Admission to the Master Archaeology programme;
Bachelor's degree (or equivalent) in Prehistoric Archaeology or a relevant discipline.
This course is relevant for students who plan a future career in (Applied) Archaeology of a particular region with a focus on prehistory or its deep history, but also for those who are more interested in how the past plays a role in present-day society and politics.
Why is wealth so unevenly spread across the world? Why did social development in one part of the world take such a different route than it did in another?
Perhaps surprisingly, social inequality, the human-induced change of the natural world and several other topics that are key concerns of modern society already mattered in Prehistory. Some even can be said to have originated in our deep past.
This course will outline key developments that had a deep impact on the course of human history, such as the shift to a sedentary way of life, Neolithisation of the world, the adoption or rejection of disruptive innovations such as metallurgy, or the wheel.
Special attention will be given to the question why hierarchical societies developed in certain parts of the world, whilst more egalitarian forms of society prevailed elsewhere.
We will discuss such developments from a global perspective, where important differences and similarities between continents and regions will be emphasised, and how they may affect the present.
The course will deepen your knowledge on such Prehistoric developments, but particularly focus on how some of these matter to and affect the present, and how they may be made relevant to modern social challenges.
In an interactive way, you will learn to critically read and analyse theories on what happened in deep history, and evaluate how they may be relevant to the present.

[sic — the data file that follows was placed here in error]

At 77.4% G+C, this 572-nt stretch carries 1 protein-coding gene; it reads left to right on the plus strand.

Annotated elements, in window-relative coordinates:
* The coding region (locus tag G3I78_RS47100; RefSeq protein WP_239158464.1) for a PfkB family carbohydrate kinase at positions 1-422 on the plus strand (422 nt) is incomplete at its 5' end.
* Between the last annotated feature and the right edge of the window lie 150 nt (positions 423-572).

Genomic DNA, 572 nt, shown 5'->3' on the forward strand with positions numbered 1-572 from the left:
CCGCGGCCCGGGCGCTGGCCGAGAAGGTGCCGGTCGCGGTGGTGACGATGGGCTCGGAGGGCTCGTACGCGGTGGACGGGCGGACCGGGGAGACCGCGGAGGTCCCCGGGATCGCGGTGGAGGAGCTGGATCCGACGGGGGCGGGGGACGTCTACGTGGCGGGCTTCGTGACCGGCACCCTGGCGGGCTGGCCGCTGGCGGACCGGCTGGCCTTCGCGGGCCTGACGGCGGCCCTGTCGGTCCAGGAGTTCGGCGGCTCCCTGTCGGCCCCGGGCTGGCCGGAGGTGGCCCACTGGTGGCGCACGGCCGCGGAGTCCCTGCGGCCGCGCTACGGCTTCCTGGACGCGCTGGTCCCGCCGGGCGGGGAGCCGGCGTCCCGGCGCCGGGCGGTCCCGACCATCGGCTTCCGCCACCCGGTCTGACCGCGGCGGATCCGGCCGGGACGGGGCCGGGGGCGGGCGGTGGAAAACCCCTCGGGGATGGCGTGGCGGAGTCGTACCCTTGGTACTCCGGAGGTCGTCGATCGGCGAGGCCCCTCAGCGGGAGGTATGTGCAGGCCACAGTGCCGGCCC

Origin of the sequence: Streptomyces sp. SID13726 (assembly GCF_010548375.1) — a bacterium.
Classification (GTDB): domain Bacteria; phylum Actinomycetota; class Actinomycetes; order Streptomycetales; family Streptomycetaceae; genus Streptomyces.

By writing short papers on the case studies, you are trained in formulating your thoughts in writing, and how to position yourself in the debates that revolve around crucial developments.
In-depth knowledge of fundamental developments in world Prehistory;
Knowledge of and insight in interpretative approaches to innovation and adoption of new materials, ideas, and technologies;
Insight into the applicability of theoretical models on data;
Ability to report such reviews orally and in writing;
Ability to quickly combine and assess the opinions of others, evaluate different theories, and use these to formulate original/innovative new directions of research;
Ability to start and stimulate discussion;
Ability to link knowledge gained form archaeology to today’s social challenges.
Course schedule details can be found in the MA and MSc time schedule.
Mode of instruction
Final essay that compares developments on a (semi-)global scale, and has the potential to understand them from a new angle.
Due to COVID-19 measures in place, and depending on developments in the situation, the mode of instruction may change before or during the course.
7 × 2 hours of lectures (1 ec) online and/or on campus;
Literature and 6 short assignments (3 ec);
Final essay of ca. 2,000 words (1 ec).
Written assignments (40%);
Presentation in class (weekly wrap-up) (bonus points of up to 0.3 added to final grade);
Final essay (60%);
A retake is only possible for the final essay, and only if all other requirements have been met, including attendance and submission of all assignments.
All exam dates (exams, retakes, paper deadlines etc.) can be found in the MA and MSc examination schedule.
The assignments have strict weekly deadlines.
Due to COVID-19 measures in place, and depending on developments in the situation, the assessment method may change before or during the course.
To be published on Brightspace.
Registration via uSis is mandatory.
The Administration Office will register all BA1 students for their tutorials (not lectures; register via uSis!).
BA2, BA3, MA/MSc and RMA/RMSc students are required to register for all lectures and tutorials well in time.
The Administration Office registers all students for their exams, students are not required to do this in uSis.
For more information about this course, please contact prof. dr. D.R. (David) Fontijn.